#7
  8. On Wed, 21 Feb 2007 02:07:41 +1300, Dianthus Mimulus wrote:

    > Remember - a gateway is a device that is visible on two networks, with
    > different IP addresses for each network. However you choose to configure
    > each network is irrelevant to who you choose to configure the other
    > network. The only important thing is that both networks know to use the
    > gateway/router to send data two the other network.


    Hmmm...

    Make that "... irrelevant to HOW you choose ..." and "... to send data TO
    the other network."

    Mental note: Never post late at night after having drunken a few wines!!


    --
    Dianthus Mimulus

    Microsoft's business practises exposed in court:
    http://www.maxframe.com/DR/Info/fullstory/dsprgmnt.html#_Toc447960918
    Dianthus Mimulus, Feb 20, 2007
    #8
  9. "Dianthus Mimulus" <> wrote in message
    news:...
    > On Tue, 20 Feb 2007 19:47:24 +1300, Jekyll and Hyde wrote:
    >
    >> Obviously the gateway computer must not be responding to DHCP requests
    >> from
    >> the network on nic1, only on nic2.
    >>
    >> Any ideas appreciated, thx.

    >
    > Set up a Smoothwall router, with one NIC pointing to the outside network,
    > and the other pointing to the internal network.
    >
    > Configure your network so that PCs know that the Smoothwall box is the
    > gateway.
    >
    > Remember - a gateway is a device that is visible on two networks, with
    > different IP addresses for each network. However you choose to configure
    > each network is irrelevant to who you choose to configure the other
    > network. The only important thing is that both networks know to use the
    > gateway/router to send data two the other network.


    Aah. That's what I needed to know. The config of the large network is out of
    my control, however the small one I'm setting up I can configure myself.

    Ok, thanks for your input everyone, you've given me the courage to go ahead.
    I'll dig out an old pentium box throw a couple of nics in and go at it with
    Smoothwall I think.

    Thanks for the input fellas!

    J&H.
    >
    >
    > --
    > Dianthus Mimulus
    >
    > Microsoft's business practises exposed in court:
    > http://www.maxframe.com/DR/Info/fullstory/dsprgmnt.html#_Toc447960918
    Jekyll and Hyde, Feb 21, 2007
    #9
  10. On Wed, 21 Feb 2007 19:06:53 +1300, Jekyll and Hyde wrote:

    > Ok, thanks for your input everyone, you've given me the courage to go ahead.
    > I'll dig out an old pentium box throw a couple of nics in and go at it with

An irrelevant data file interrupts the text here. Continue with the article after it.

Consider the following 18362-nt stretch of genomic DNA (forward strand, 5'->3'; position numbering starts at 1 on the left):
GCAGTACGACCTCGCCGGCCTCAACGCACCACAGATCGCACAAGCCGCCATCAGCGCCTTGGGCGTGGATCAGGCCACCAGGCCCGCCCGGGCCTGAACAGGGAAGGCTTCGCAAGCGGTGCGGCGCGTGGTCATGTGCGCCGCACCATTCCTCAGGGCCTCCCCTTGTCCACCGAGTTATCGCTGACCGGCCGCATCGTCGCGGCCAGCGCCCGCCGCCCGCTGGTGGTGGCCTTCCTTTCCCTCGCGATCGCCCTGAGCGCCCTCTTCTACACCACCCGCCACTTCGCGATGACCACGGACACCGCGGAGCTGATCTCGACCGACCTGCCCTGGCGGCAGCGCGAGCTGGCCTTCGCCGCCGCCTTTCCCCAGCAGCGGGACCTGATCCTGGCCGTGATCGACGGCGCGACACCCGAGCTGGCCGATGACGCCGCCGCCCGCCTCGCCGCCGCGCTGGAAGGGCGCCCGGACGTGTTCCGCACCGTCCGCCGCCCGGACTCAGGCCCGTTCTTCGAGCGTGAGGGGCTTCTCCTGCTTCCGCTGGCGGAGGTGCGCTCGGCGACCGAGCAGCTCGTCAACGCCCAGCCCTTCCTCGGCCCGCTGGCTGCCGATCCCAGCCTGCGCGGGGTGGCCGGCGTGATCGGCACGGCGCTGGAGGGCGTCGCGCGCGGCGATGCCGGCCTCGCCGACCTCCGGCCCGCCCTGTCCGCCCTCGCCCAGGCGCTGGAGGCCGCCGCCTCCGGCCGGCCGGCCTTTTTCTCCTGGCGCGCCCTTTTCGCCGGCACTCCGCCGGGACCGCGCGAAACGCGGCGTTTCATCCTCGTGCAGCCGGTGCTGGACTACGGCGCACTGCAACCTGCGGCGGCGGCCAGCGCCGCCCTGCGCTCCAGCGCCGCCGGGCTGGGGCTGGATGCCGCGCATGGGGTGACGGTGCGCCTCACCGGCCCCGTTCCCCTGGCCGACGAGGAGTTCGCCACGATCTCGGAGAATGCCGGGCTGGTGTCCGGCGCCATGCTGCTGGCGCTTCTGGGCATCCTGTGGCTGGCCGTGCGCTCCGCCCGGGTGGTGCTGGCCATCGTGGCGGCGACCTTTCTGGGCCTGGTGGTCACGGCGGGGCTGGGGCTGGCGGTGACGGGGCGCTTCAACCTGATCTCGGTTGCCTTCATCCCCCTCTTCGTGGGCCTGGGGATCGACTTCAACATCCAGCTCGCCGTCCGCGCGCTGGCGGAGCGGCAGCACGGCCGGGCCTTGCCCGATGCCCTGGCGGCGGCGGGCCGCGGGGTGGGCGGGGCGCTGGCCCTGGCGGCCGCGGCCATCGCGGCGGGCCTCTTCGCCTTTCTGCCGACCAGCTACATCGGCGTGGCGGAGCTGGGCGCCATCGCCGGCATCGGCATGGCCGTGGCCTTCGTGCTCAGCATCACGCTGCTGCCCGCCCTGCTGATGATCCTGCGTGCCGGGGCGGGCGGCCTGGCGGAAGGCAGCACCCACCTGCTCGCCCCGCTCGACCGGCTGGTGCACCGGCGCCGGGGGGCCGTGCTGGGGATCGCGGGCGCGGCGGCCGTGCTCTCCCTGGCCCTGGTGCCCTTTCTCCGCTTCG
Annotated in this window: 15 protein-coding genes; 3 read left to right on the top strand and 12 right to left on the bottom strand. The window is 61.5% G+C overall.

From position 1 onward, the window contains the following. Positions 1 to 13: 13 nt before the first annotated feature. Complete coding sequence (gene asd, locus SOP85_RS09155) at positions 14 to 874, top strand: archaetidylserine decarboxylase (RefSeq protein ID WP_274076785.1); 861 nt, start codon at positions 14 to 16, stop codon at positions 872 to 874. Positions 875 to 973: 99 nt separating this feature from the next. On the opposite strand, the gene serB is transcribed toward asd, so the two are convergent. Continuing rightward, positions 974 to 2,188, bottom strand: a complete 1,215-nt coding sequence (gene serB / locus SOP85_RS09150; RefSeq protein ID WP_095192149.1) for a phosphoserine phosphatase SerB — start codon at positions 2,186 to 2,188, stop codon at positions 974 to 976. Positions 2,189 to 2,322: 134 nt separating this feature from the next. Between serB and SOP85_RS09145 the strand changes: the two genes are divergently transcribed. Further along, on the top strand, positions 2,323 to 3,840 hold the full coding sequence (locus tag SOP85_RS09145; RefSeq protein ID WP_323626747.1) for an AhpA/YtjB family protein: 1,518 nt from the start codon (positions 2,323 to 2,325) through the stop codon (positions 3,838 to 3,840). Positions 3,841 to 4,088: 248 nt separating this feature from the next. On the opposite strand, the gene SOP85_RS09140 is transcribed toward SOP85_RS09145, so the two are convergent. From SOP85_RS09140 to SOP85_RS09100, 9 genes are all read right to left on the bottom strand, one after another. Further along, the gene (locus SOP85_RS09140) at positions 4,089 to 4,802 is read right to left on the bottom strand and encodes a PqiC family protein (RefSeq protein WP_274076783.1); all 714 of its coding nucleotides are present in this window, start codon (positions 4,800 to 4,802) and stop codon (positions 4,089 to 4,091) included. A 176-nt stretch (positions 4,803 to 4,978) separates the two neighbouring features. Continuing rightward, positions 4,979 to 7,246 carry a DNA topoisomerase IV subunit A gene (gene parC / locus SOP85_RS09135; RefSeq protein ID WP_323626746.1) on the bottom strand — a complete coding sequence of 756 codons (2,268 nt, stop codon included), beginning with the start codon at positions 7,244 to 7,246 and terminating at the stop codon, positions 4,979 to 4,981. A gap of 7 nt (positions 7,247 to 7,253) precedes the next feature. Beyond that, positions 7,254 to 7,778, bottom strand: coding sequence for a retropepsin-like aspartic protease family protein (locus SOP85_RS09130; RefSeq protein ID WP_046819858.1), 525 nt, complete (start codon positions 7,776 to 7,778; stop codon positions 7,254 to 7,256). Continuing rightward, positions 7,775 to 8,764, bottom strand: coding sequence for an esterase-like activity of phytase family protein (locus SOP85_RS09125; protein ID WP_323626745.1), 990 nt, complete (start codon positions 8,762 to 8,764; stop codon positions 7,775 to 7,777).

> Smoothwall I think.


    Remmeber with regard to a firewall, - Green is safe/internal, Red is
    unsafe/external


    --
    Dianthus Mimulus

    Microsoft's business practises exposed in court:
    http://www.maxframe.com/DR/Info/fullstory/dsprgmnt.html#_Toc447960918
    Dianthus Mimulus, Feb 21, 2007
    #10
  11. Jekyll and Hyde

    Murray Symon Guest

    On Thu, 22 Feb 2007 03:00:02 +1300, Dianthus Mimulus wrote:

    > On Wed, 21 Feb 2007 19:06:53 +1300, Jekyll and Hyde wrote:
    >
    >> Ok, thanks for your input everyone, you've given me the courage to go ahead.
    >> I'll dig out an old pentium box throw a couple of nics in and go at it with
    >> Smoothwall I think.

    >
    > Remmeber with regard to a firewall, - Green is safe/internal, Red is
    > unsafe/external


    My cat-5 cables are blue and grey, I have a black and white console. ;-)

    Remmeber with regard to traffic lights - green means go, orange means go
    faster!

    Murray.
    Murray Symon, Feb 22, 2007
    #11
  12. On Thu, 22 Feb 2007 20:03:09 +1300, Murray Symon wrote:

    >> Remmeber with regard to a firewall, - Green is safe/internal, Red is
    >> unsafe/external

    >
    > My cat-5 cables are blue and grey, I have a black and white console. ;-)
    >
    > Remmeber with regard to traffic lights - green means go, orange means go
    > faster!


    How that relates to the Green & Red interfaces in Smoothwall I really
    don't know.


    --
    Dianthus Mimulus

    Microsoft's business practises exposed in court:
    http://www.maxframe.com/DR/Info/fullstory/dsprgmnt.html#_Toc447960918
    Dianthus Mimulus, Feb 22, 2007
    #12
  13. "Murray Symon" <> wrote in message
    news:p...
    > On Thu, 22 Feb 2007 03:00:02 +1300, Dianthus Mimulus wrote:
    >
    >> On Wed, 21 Feb 2007 19:06:53 +1300, Jekyll and Hyde wrote:
    >>
    >>> Ok, thanks for your input everyone, you've given me the courage to go
    >>> ahead.
    >>> I'll dig out an old pentium box throw a couple of nics in and go at it
    >>> with
    >>> Smoothwall I think.

    >>
    >> Remmeber with regard to a firewall, - Green is safe/internal, Red is
    >> unsafe/external

    >
    > My cat-5 cables are blue and grey, I have a black and white console. ;-)
    >
    > Remmeber with regard to traffic lights - green means go, orange means go
    > faster!
    >
    > Murray.


    Thanks Murray, I think there's something in that for all of us.

    J&H.
    Jekyll and Hyde, Feb 22, 2007
    #13
  14. "James Sleeman" <> wrote in message
    news:...
    > On Feb 20, 7:47 pm, "Jekyll and Hyde" <> wrote:
    >> Hi all,
    >>
    >> Just looking at options for providing intenet access.
    >> Currently the network is large and internet access is provided by DHCP.

    >
    > Talk about making it complicated for yourself. Is there some reason
    > you're not just buying a router with DHCP client for your wan and DHCP
    > server for your lan?
    >
    > Any "broadband router" will do just that, and for a dozen PC's, I
    > doubt you need anything "corporate grade".


    Hmm interesting. I did look at a few things along those lines, but it was a
    slow process sorting out which device does exactly what.
    Some manufacturer may have just exactly the right device. Might look into
    that a bit more.

    Thanks, J&H.
    Jekyll and Hyde, Feb 22, 2007
    #14